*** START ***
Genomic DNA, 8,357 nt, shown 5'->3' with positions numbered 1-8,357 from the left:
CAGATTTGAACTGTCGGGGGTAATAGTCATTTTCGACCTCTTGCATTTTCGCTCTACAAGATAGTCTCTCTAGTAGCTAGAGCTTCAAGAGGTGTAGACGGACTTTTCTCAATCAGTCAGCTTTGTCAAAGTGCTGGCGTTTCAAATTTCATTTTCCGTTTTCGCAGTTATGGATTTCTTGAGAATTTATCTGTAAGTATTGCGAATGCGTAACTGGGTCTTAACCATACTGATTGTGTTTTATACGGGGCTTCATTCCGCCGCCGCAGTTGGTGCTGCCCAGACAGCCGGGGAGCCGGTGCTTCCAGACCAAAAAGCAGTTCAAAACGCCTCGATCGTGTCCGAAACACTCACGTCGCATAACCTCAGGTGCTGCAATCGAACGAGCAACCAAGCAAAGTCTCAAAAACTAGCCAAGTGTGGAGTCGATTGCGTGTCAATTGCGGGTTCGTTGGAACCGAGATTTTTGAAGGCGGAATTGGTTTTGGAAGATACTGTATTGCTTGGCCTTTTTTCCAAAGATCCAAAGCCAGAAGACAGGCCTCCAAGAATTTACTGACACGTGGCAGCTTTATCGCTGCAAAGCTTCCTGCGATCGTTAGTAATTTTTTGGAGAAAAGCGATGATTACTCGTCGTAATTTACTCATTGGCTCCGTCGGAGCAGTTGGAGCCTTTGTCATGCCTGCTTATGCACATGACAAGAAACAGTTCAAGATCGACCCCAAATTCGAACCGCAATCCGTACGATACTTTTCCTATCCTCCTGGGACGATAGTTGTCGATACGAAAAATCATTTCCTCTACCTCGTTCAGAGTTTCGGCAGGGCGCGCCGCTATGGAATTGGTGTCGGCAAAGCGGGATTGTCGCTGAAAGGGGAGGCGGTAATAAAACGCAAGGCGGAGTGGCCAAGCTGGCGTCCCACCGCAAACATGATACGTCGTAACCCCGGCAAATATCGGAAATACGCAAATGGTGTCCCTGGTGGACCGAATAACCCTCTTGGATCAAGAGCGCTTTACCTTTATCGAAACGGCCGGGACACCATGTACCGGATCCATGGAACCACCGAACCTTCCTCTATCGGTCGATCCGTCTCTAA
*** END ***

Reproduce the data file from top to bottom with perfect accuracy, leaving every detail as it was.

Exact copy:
Genomic DNA, 8,357 nt, shown 5'->3' with positions numbered 1-8,357 from the left:
CAGATTTGAACTGTCGGGGGTAATAGTCATTTTCGACCTCTTGCATTTTCGCTCTACAAGATAGTCTCTCTAGTAGCTAGAGCTTCAAGAGGTGTAGACGGACTTTTCTCAATCAGTCAGCTTTGTCAAAGTGCTGGCGTTTCAAATTTCATTTTCCGTTTTCGCAGTTATGGATTTCTTGAGAATTTATCTGTAAGTATTGCGAATGCGTAACTGGGTCTTAACCATACTGATTGTGTTTTATACGGGGCTTCATTCCGCCGCCGCAGTTGGTGCTGCCCAGACAGCCGGGGAGCCGGTGCTTCCAGACCAAAAAGCAGTTCAAAACGCCTCGATCGTGTCCGAAACACTCACGTCGCATAACCTCAGGTGCTGCAATCGAACGAGCAACCAAGCAAAGTCTCAAAAACTAGCCAAGTGTGGAGTCGATTGCGTGTCAATTGCGGGTTCGTTGGAACCGAGATTTTTGAAGGCGGAATTGGTTTTGGAAGATACTGTATTGCTTGGCCTTTTTTCCAAAGATCCAAAGCCAGAAGACAGGCCTCCAAGAATTTACTGACACGTGGCAGCTTTATCGCTGCAAAGCTTCCTGCGATCGTTAGTAATTTTTTGGAGAAAAGCGATGATTACTCGTCGTAATTTACTCATTGGCTCCGTCGGAGCAGTTGGAGCCTTTGTCATGCCTGCTTATGCACATGACAAGAAACAGTTCAAGATCGACCCCAAATTCGAACCGCAATCCGTACGATACTTTTCCTATCCTCCTGGGACGATAGTTGTCGATACGAAAAATCATTTCCTCTACCTCGTTCAGAGTTTCGGCAGGGCGCGCCGCTATGGAATTGGTGTCGGCAAAGCGGGATTGTCGCTGAAAGGGGAGGCGGTAATAAAACGCAAGGCGGAGTGGCCAAGCTGGCGTCCCACCGCAAACATGATACGTCGTAACCCCGGCAAATATCGGAAATACGCAAATGGTGTCCCTGGTGGACCGAATAACCCTCTTGGATCAAGAGCGCTTTACCTTTATCGAAACGGCCGGGACACCATGTACCGGATCCATGGAACCACCGAACCTTCCTCTATCGGTCGATCCGTCTCTAA